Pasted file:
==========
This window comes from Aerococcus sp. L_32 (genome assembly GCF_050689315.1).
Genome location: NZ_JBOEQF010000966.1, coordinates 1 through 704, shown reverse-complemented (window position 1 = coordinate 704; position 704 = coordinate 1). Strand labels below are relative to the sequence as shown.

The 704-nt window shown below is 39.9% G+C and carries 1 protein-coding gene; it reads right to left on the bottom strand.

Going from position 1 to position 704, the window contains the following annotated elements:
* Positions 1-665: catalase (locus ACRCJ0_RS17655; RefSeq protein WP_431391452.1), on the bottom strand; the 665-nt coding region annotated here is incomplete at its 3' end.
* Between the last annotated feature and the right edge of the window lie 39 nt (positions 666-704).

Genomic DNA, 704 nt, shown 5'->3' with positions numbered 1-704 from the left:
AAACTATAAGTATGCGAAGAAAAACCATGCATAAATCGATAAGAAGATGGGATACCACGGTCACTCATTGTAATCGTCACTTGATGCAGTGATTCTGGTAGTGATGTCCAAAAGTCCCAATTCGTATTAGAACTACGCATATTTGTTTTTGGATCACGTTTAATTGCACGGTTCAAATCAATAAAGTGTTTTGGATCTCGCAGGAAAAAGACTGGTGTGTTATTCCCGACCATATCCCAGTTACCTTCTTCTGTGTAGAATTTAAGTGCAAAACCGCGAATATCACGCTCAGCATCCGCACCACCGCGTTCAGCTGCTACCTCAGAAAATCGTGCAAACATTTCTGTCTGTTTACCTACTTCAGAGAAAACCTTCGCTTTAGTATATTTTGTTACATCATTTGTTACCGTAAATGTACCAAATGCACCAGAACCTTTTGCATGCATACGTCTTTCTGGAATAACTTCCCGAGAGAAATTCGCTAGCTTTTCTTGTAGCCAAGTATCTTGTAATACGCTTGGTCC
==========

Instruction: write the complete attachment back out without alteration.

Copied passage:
This window comes from Aerococcus sp. L_32 (genome assembly GCF_050689315.1).
Genome location: NZ_JBOEQF010000966.1, coordinates 1 through 704, shown reverse-complemented (window position 1 = coordinate 704; position 704 = coordinate 1). Strand labels below are relative to the sequence as shown.

The 704-nt window shown below is 39.9% G+C and carries 1 protein-coding gene; it reads right to left on the bottom strand.

Going from position 1 to position 704, the window contains the following annotated elements:
* Positions 1-665: catalase (locus ACRCJ0_RS17655; RefSeq protein WP_431391452.1), on the bottom strand; the 665-nt coding region annotated here is incomplete at its 3' end.
* Between the last annotated feature and the right edge of the window lie 39 nt (positions 666-704).

Genomic DNA, 704 nt, shown 5'->3' with positions numbered 1-704 from the left:
AAACTATAAGTATGCGAAGAAAAACCATGCATAAATCGATAAGAAGATGGGATACCACGGTCACTCATTGTAATCGTCACTTGATGCAGTGATTCTGGTAGTGATGTCCAAAAGTCCCAATTCGTATTAGAACTACGCATATTTGTTTTTGGATCACGTTTAATTGCACGGTTCAAATCAATAAAGTGTTTTGGATCTCGCAGGAAAAAGACTGGTGTGTTATTCCCGACCATATCCCAGTTACCTTCTTCTGTGTAGAATTTAAGTGCAAAACCGCGAATATCACGCTCAGCATCCGCACCACCGCGTTCAGCTGCTACCTCAGAAAATCGTGCAAACATTTCTGTCTGTTTACCTACTTCAGAGAAAACCTTCGCTTTAGTATATTTTGTTACATCATTTGTTACCGTAAATGTACCAAATGCACCAGAACCTTTTGCATGCATACGTCTTTCTGGAATAACTTCCCGAGAGAAATTCGCTAGCTTTTCTTGTAGCCAAGTATCTTGTAATACGCTTGGTCC